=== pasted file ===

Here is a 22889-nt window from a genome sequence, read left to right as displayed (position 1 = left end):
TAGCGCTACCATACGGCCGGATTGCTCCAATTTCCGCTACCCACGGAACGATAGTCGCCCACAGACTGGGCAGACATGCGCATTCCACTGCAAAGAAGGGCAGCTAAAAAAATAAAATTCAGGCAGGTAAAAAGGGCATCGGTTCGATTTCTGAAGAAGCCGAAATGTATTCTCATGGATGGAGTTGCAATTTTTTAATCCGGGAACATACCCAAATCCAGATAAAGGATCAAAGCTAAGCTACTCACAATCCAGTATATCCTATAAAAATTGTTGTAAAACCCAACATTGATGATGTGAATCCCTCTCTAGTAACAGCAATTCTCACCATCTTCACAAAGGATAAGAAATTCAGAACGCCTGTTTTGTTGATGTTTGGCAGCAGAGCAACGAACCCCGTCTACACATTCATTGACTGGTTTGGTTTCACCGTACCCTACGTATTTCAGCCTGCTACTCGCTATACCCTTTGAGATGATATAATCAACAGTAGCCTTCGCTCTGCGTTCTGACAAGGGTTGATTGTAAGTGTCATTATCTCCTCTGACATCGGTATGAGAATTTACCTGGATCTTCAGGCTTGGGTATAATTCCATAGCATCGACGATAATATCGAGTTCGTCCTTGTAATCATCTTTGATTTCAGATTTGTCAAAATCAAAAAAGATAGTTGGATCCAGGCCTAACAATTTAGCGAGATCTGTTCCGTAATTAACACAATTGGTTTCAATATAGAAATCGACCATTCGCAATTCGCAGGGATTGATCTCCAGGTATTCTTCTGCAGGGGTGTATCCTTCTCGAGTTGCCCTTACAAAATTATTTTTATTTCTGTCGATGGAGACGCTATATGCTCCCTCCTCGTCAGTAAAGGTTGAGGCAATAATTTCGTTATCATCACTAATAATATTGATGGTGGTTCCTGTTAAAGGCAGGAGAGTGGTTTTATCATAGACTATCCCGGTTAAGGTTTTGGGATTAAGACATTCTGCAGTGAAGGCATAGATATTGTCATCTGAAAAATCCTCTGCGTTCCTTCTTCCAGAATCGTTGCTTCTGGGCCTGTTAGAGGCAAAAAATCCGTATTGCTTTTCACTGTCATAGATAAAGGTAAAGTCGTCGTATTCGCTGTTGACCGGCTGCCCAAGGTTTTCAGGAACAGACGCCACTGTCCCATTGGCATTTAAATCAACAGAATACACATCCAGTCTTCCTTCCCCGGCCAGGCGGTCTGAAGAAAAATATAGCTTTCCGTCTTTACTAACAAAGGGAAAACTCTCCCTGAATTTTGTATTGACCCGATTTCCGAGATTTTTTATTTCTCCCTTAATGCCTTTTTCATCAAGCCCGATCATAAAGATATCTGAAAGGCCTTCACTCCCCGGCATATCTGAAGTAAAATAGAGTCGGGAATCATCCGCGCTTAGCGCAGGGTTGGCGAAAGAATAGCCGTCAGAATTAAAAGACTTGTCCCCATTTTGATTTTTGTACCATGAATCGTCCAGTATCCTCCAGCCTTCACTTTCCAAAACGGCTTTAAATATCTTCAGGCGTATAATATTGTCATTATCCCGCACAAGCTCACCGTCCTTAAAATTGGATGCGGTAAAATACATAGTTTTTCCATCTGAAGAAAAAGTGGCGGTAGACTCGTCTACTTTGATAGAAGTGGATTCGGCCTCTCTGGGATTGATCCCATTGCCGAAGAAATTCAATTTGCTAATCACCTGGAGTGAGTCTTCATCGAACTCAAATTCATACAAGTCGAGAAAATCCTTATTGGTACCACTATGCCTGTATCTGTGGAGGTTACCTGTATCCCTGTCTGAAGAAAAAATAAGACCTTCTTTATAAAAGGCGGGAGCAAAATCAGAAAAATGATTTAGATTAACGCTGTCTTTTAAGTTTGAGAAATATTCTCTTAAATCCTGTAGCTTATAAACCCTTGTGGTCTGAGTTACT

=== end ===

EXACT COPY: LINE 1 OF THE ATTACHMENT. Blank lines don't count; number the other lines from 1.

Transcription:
Here is a 22889-nt window from a genome sequence, read left to right as displayed (position 1 = left end):